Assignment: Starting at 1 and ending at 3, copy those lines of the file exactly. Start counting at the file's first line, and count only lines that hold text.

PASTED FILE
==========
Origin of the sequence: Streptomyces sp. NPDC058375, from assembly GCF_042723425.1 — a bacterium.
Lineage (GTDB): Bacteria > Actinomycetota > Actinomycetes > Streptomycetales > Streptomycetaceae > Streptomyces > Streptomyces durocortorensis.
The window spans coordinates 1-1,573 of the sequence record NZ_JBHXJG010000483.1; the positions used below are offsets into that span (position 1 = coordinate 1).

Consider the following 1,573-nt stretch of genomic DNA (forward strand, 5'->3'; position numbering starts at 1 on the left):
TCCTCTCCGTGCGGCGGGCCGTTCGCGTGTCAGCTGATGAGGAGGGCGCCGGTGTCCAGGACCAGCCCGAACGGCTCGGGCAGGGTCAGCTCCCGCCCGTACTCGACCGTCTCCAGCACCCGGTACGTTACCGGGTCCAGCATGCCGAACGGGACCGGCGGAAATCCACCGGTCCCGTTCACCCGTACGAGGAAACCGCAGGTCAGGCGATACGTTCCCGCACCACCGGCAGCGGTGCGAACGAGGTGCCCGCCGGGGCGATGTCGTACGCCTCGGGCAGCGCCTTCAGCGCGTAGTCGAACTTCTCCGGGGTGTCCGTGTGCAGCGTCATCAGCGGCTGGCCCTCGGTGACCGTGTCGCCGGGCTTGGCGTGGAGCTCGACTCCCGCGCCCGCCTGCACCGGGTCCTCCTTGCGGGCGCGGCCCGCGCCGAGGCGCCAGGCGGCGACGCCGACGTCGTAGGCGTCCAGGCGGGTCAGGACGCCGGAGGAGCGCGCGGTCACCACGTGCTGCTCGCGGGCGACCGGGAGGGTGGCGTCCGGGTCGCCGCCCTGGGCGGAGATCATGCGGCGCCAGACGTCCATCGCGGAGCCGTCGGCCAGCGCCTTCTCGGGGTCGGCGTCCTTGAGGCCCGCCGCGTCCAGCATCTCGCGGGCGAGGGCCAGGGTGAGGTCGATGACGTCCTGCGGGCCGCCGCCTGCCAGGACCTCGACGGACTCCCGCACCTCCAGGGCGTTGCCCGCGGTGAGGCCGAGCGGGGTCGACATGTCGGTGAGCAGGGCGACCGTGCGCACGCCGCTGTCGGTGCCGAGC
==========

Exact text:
Origin of the sequence: Streptomyces sp. NPDC058375, from assembly GCF_042723425.1 — a bacterium.
Lineage (GTDB): Bacteria > Actinomycetota > Actinomycetes > Streptomycetales > Streptomycetaceae > Streptomyces > Streptomyces durocortorensis.
The window spans coordinates 1-1,573 of the sequence record NZ_JBHXJG010000483.1; the positions used below are offsets into that span (position 1 = coordinate 1).